27 September 2018

Nakabayashi Again

The name Nakabayashi is not new on these Chronicles. It is a Japanese company making stationeries and office supplies, and some months ago entered the market of fountain pen inks through a collaboration with Sailor.

Now, Nakabayashi is back on the spotlight with another line of inks—Taccia inks. And these inks deserve some comments.


Taccia inks, by Nakabayashi.

First are the news of Nakabayashi becoming the primary owner of Taccia pens since last April. At that time, Itoya of America handed its share to Nakabayashi.

The second issue if about the actual maker of these new inks. As I said before, the first Nakabayashi inks –those themed after ukiyo-e colors—had been made by Sailor, and being a recent development (June-July of 2018), it was reasonable to assume that the connection between Nakabayashi and Sailor continued.


No news from Sailor on the label.

But that is not the case, and Taccia inks are made by Nakabayashi itself. Then, will there be new batches –new revolutions- in the ukiyo-e line of inks? Who will make them?


13 new colors: kuro, tsuchi, cha, daidai, aka, momo, ebi, murasaki, ao, aoguro, sora, midori, uguisu.


Aoguro. Blue-black.

The Taccia inks are a collection of 13 colors with Japanese names. The inkwells contain 40 ml of ink and cost JPY 1000 (plus taxes). That means JPY 25/ml of ink.

Not an inexpensive ink, but a lot more economical than most Sailor inks, including those made for Nakabayashi.

Is Taccia becoming finally Japanese?


Montblanc 149 – Pelikan Black

Bruno Taut
Nakano, September 27th, 2018
etiquetas: Nakabayashi, Taccia, tinta, Itoya, Sailor, mercado

20 September 2018

1937 Plunger Fillers

Plunger fillers arrived in Japan by the beginning f the 20th century by the hand of Onoto, one of the first brands imported in this country.

The idea of the plunger filler was quickly copied by a number of local companies, as we have already seen on these pages (::1::). Pilot named this filling mechanism as System P (P-shiki), and implemented it in the 1920s.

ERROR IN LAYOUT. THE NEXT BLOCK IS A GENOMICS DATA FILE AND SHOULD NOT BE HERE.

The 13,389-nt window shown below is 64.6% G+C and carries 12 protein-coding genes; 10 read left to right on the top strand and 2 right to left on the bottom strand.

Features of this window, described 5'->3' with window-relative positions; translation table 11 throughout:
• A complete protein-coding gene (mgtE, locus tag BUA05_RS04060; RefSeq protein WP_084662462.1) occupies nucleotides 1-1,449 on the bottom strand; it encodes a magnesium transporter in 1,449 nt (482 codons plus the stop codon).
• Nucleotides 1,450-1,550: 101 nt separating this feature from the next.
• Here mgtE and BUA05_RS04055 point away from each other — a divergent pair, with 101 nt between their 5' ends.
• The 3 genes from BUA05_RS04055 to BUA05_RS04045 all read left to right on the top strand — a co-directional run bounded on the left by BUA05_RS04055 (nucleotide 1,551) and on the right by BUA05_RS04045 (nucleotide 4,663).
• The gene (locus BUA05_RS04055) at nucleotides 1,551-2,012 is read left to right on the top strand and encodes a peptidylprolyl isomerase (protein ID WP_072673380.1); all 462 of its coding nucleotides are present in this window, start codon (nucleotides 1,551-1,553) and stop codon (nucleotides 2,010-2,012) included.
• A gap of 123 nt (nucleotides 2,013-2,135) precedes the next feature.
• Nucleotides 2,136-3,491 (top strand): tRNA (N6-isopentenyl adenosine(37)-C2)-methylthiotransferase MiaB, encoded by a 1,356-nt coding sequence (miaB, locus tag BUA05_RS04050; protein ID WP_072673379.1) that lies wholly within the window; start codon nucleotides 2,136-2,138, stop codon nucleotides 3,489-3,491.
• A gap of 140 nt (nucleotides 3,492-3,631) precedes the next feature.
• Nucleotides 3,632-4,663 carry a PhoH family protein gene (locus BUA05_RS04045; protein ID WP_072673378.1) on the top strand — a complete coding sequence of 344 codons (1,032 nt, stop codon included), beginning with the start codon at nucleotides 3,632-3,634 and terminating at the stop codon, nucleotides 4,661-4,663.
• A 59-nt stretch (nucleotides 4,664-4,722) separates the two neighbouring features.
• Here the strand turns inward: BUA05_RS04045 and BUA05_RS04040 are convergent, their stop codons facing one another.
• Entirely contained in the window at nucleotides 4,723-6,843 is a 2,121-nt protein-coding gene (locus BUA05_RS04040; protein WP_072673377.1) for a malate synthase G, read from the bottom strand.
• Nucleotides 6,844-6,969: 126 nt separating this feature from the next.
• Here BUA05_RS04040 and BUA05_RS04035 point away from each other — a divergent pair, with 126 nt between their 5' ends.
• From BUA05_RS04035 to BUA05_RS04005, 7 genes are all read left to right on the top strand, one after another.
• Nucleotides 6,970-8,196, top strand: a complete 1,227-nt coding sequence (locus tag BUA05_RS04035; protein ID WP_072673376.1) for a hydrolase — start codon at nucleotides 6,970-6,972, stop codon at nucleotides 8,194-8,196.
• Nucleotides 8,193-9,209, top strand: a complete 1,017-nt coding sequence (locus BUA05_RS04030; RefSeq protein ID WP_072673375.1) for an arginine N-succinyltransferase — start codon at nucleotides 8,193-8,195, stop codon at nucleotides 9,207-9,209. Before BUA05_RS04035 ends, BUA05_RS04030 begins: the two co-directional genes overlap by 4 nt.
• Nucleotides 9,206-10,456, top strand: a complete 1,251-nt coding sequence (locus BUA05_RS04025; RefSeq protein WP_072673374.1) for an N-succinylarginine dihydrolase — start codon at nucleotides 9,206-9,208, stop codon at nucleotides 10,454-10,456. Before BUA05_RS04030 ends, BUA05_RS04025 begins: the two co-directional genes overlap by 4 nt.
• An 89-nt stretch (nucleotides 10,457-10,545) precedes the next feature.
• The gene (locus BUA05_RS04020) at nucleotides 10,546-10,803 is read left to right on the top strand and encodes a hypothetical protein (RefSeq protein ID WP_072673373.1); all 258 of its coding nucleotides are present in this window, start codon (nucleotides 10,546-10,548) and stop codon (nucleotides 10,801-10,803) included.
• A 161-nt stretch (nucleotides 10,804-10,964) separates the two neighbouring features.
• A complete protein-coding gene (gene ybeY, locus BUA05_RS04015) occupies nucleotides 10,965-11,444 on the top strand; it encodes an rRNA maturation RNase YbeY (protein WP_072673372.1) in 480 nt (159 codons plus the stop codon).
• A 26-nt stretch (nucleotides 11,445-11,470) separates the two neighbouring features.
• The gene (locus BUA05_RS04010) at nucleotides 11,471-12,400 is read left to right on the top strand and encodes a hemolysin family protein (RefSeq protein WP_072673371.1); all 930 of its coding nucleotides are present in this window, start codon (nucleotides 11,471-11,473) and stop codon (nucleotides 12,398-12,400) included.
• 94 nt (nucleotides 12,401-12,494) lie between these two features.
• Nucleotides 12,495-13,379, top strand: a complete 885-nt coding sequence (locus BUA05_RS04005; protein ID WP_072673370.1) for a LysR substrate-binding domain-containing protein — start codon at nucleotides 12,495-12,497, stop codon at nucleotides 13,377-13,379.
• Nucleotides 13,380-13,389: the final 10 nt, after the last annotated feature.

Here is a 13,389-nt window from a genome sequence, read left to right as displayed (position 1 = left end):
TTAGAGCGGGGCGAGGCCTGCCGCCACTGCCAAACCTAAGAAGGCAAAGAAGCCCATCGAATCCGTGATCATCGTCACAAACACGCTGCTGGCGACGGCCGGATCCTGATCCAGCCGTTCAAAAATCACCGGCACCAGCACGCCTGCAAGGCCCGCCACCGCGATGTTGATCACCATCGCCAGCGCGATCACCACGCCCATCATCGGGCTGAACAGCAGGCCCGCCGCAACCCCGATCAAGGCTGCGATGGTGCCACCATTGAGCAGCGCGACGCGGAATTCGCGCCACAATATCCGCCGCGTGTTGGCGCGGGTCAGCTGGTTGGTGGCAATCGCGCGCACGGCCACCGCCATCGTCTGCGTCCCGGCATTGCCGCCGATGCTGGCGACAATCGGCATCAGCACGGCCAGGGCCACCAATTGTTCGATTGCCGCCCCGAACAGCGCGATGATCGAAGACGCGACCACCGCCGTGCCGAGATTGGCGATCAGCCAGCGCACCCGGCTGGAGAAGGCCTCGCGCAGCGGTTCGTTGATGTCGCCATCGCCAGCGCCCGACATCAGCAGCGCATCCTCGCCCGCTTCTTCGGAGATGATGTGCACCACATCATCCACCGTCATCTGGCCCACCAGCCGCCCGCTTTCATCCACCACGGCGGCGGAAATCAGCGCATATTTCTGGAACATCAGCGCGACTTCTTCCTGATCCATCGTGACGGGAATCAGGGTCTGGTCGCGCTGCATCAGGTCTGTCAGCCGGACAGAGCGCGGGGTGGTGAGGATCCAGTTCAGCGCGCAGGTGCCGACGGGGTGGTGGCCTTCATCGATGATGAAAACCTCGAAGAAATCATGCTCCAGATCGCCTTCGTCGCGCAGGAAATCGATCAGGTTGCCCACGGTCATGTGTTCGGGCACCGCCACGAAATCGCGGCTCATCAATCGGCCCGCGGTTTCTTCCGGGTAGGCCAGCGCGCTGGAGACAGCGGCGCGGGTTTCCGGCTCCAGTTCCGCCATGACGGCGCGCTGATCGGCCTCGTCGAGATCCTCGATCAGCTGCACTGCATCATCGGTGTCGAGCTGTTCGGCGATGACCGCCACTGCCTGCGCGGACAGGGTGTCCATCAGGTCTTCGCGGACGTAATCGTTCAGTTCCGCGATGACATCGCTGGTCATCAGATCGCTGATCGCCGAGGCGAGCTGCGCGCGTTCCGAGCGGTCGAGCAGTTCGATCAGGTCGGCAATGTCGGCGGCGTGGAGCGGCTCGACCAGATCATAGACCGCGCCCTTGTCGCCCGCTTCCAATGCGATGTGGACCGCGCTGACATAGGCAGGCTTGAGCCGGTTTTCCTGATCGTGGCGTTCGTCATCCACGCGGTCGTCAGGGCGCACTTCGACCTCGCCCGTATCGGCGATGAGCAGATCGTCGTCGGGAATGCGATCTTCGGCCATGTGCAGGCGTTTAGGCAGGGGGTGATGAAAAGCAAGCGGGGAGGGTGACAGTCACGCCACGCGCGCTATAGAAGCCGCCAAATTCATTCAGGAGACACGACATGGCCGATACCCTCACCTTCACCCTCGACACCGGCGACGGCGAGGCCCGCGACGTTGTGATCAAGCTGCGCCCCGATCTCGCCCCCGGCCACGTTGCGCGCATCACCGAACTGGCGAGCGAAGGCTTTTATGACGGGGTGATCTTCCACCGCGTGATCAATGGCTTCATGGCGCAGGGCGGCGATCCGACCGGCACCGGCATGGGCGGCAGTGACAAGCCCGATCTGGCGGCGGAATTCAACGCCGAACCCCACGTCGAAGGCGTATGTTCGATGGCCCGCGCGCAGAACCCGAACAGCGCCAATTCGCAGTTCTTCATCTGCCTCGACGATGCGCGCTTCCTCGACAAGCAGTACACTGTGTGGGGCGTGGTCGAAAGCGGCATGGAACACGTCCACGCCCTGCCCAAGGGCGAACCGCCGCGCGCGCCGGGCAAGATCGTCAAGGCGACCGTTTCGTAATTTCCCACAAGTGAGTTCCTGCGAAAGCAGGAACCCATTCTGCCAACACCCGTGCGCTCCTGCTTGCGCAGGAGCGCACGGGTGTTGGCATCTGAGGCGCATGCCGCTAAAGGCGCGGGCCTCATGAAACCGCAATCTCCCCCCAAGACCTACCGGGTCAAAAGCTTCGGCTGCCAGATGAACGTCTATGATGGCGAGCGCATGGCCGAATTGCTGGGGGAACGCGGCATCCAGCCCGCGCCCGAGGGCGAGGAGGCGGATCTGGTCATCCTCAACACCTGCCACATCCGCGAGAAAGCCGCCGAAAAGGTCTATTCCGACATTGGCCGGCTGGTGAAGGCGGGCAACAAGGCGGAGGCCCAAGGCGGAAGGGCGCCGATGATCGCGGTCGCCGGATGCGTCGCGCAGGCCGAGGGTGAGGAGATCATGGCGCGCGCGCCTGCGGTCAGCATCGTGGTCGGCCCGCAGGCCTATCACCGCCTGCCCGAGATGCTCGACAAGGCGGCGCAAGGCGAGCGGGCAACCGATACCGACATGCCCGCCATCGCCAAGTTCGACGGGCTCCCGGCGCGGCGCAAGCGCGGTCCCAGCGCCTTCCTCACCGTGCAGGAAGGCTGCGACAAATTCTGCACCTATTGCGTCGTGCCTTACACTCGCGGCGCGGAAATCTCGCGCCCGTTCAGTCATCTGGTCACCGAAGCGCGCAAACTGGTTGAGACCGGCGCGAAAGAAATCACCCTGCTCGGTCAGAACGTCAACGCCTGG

Two plunger fillers from 1937.

The two pens on display today are a bit more modern. Both are Pilot, implement plunger fillers, and were made in 1937.

The reddish pen is made of ebonite and semitransparent celluloid . The nib is a size 6 made of 14 K gold with no indication of the point. The manufacturing date on the converse side reads 1.37: January of 1937.


Ebonite and celluloid. Size 6 nib.

The second pen is made of black ebonite. Its nib is a size 3, made of 14 K gold, and labeled as “manifold”. The manufacturing date is 4.37: April of 1937. This manifold point is one of the options described on the booklet included in the box. The others described on it are posting, stenographer, coarse, falcon, and oblique.


Classic black torpedo in ebonite.


Size 3 nib, manifold point.

Both pens are very similar in dimensions despite the differences in the nib size. In fact, the size 6 nib is associated to the smaller pen.

Red pen, #6 nib Black pen, #3 nib
Length_closed 133 136
Length_open 117 119
Length_posted 165 168
Diameter 13.6 13.7
Weight (g, dry) 17.9 17.2
Nib size 6 3


Both nibs, side by side. On the left, the size 6 attached to the red pen. The inscription: "WARRANTED / 'PILOT'/ 14 K / MADE IN JAPAN / -< 6 >- / POINTED / HARDEST / IRIDIUM". On the right, the size 3 nib of the black pen: "MANIFOLD / WARRANTED / 'PILOT'/ 14 K / MADE IN JAPAN / -< 3 >- / POINTED / HARDEST / IRIDIUM".